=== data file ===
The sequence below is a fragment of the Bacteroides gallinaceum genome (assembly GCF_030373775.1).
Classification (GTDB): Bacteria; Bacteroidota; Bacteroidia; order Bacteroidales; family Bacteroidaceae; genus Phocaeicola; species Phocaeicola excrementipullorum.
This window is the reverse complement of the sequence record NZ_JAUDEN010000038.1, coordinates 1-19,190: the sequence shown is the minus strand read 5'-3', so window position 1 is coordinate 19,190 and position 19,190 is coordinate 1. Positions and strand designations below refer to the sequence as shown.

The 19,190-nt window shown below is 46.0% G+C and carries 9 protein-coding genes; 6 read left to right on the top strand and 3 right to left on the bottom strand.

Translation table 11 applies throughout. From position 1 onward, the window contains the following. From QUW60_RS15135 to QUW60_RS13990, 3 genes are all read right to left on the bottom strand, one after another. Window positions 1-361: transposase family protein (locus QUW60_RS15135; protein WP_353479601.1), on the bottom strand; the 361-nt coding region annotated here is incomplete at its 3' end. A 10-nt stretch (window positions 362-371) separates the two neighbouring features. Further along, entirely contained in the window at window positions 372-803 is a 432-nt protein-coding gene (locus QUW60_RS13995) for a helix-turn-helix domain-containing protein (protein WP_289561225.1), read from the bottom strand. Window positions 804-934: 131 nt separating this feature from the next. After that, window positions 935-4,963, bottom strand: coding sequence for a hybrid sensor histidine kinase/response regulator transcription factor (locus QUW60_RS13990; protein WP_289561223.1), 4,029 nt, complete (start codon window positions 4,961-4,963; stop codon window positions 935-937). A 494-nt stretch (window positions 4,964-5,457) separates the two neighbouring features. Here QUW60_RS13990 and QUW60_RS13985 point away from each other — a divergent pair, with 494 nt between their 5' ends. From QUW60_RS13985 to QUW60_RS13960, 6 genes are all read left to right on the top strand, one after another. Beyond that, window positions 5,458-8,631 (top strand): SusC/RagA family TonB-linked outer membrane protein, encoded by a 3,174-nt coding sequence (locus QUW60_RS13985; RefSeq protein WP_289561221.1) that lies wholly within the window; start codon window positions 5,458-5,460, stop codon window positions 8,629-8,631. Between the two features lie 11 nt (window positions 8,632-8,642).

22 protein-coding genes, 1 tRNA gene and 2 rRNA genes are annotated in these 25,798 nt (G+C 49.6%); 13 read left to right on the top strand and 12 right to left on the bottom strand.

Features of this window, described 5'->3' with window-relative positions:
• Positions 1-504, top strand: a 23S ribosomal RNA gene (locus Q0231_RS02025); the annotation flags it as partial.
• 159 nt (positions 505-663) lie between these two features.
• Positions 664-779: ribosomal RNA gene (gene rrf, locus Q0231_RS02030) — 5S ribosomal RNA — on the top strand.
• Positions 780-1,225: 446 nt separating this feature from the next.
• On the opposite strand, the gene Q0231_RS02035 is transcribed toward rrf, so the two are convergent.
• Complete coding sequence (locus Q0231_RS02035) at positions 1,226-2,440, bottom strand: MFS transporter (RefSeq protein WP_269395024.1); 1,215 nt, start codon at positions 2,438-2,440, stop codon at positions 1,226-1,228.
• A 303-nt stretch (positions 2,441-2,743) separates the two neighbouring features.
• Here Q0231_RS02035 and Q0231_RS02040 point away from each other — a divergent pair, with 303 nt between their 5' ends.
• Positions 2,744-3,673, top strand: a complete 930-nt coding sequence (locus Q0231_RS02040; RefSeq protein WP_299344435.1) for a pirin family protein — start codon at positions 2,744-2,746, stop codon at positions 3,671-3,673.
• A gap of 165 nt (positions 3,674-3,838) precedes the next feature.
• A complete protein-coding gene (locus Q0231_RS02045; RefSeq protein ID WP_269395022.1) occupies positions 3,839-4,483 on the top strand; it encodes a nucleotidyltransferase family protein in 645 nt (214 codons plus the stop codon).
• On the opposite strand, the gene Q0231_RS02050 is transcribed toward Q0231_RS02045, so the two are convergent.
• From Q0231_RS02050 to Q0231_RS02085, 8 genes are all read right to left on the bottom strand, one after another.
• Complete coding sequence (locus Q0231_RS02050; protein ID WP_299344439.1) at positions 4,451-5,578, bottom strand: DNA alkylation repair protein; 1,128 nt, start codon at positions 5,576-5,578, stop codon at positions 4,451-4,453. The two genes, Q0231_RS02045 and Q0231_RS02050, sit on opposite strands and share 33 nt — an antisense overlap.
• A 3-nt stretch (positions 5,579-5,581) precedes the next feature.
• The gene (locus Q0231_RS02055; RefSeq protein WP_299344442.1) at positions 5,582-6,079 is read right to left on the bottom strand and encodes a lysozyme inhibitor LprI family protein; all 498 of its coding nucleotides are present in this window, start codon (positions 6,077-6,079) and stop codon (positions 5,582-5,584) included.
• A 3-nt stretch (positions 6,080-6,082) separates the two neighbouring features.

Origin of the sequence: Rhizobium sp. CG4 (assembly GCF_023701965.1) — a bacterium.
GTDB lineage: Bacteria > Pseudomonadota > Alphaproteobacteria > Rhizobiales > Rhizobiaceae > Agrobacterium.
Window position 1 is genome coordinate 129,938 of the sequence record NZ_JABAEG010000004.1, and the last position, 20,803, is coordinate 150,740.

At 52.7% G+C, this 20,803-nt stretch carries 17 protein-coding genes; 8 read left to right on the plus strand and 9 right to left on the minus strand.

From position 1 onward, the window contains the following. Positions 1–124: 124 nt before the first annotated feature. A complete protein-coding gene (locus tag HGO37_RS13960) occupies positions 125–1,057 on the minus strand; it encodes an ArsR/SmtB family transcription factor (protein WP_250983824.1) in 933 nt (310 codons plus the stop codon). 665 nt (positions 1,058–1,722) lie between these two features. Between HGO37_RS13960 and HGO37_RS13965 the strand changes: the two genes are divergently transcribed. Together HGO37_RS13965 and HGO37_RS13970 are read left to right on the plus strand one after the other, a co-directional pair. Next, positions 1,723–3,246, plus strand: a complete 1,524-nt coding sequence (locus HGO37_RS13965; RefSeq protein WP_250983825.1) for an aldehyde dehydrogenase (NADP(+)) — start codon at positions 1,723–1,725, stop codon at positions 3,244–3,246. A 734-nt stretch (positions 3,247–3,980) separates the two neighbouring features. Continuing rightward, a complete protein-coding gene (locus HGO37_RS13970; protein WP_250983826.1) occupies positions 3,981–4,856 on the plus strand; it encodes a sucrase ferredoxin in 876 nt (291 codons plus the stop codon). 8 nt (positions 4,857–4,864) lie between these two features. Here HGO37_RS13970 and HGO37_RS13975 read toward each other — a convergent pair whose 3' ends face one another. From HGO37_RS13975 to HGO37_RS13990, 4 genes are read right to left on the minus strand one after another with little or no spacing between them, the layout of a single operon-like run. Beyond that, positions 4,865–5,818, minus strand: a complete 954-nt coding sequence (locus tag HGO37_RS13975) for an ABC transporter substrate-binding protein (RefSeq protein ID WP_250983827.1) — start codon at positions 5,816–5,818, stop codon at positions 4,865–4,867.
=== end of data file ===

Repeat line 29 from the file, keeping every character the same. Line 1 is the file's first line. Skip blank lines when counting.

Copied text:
From position 1 onward, the window contains the following. Positions 1–124: 124 nt before the first annotated feature. A complete protein-coding gene (locus tag HGO37_RS13960) occupies positions 125–1,057 on the minus strand; it encodes an ArsR/SmtB family transcription factor (protein WP_250983824.1) in 933 nt (310 codons plus the stop codon). 665 nt (positions 1,058–1,722) lie between these two features. Between HGO37_RS13960 and HGO37_RS13965 the strand changes: the two genes are divergently transcribed. Together HGO37_RS13965 and HGO37_RS13970 are read left to right on the plus strand one after the other, a co-directional pair. Next, positions 1,723–3,246, plus strand: a complete 1,524-nt coding sequence (locus HGO37_RS13965; RefSeq protein WP_250983825.1) for an aldehyde dehydrogenase (NADP(+)) — start codon at positions 1,723–1,725, stop codon at positions 3,244–3,246. A 734-nt stretch (positions 3,247–3,980) separates the two neighbouring features. Continuing rightward, a complete protein-coding gene (locus HGO37_RS13970; protein WP_250983826.1) occupies positions 3,981–4,856 on the plus strand; it encodes a sucrase ferredoxin in 876 nt (291 codons plus the stop codon). 8 nt (positions 4,857–4,864) lie between these two features. Here HGO37_RS13970 and HGO37_RS13975 read toward each other — a convergent pair whose 3' ends face one another. From HGO37_RS13975 to HGO37_RS13990, 4 genes are read right to left on the minus strand one after another with little or no spacing between them, the layout of a single operon-like run. Beyond that, positions 4,865–5,818, minus strand: a complete 954-nt coding sequence (locus tag HGO37_RS13975) for an ABC transporter substrate-binding protein (RefSeq protein ID WP_250983827.1) — start codon at positions 5,816–5,818, stop codon at positions 4,865–4,867.